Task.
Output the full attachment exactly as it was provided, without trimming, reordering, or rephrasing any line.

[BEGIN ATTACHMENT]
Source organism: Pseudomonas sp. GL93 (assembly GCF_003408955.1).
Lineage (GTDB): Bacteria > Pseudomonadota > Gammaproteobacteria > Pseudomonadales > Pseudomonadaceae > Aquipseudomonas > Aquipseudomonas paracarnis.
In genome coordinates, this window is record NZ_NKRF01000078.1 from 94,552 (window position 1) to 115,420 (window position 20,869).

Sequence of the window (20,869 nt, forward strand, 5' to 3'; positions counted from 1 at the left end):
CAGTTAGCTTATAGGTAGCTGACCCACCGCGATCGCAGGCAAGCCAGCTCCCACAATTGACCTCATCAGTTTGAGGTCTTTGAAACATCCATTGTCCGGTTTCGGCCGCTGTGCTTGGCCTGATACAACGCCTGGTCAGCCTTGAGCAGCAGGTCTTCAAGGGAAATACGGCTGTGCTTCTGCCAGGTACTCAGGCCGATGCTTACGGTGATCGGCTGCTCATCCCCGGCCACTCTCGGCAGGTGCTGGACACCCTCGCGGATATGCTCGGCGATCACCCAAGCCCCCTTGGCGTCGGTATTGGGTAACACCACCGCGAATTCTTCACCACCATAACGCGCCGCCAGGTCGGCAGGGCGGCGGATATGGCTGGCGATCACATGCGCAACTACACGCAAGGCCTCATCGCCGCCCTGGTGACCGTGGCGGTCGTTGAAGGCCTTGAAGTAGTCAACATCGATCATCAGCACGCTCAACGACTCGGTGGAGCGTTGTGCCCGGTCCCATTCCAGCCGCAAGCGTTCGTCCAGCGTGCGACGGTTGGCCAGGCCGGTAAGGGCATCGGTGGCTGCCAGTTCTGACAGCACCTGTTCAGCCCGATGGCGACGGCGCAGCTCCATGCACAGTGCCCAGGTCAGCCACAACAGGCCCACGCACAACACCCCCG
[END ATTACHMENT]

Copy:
Source organism: Pseudomonas sp. GL93 (assembly GCF_003408955.1).
Lineage (GTDB): Bacteria > Pseudomonadota > Gammaproteobacteria > Pseudomonadales > Pseudomonadaceae > Aquipseudomonas > Aquipseudomonas paracarnis.
In genome coordinates, this window is record NZ_NKRF01000078.1 from 94,552 (window position 1) to 115,420 (window position 20,869).

Sequence of the window (20,869 nt, forward strand, 5' to 3'; positions counted from 1 at the left end):
CAGTTAGCTTATAGGTAGCTGACCCACCGCGATCGCAGGCAAGCCAGCTCCCACAATTGACCTCATCAGTTTGAGGTCTTTGAAACATCCATTGTCCGGTTTCGGCCGCTGTGCTTGGCCTGATACAACGCCTGGTCAGCCTTGAGCAGCAGGTCTTCAAGGGAAATACGGCTGTGCTTCTGCCAGGTACTCAGGCCGATGCTTACGGTGATCGGCTGCTCATCCCCGGCCACTCTCGGCAGGTGCTGGACACCCTCGCGGATATGCTCGGCGATCACCCAAGCCCCCTTGGCGTCGGTATTGGGTAACACCACCGCGAATTCTTCACCACCATAACGCGCCGCCAGGTCGGCAGGGCGGCGGATATGGCTGGCGATCACATGCGCAACTACACGCAAGGCCTCATCGCCGCCCTGGTGACCGTGGCGGTCGTTGAAGGCCTTGAAGTAGTCAACATCGATCATCAGCACGCTCAACGACTCGGTGGAGCGTTGTGCCCGGTCCCATTCCAGCCGCAAGCGTTCGTCCAGCGTGCGACGGTTGGCCAGGCCGGTAAGGGCATCGGTGGCTGCCAGTTCTGACAGCACCTGTTCAGCCCGATGGCGACGGCGCAGCTCCATGCACAGTGCCCAGGTCAGCCACAACAGGCCCACGCACAACACCCCCG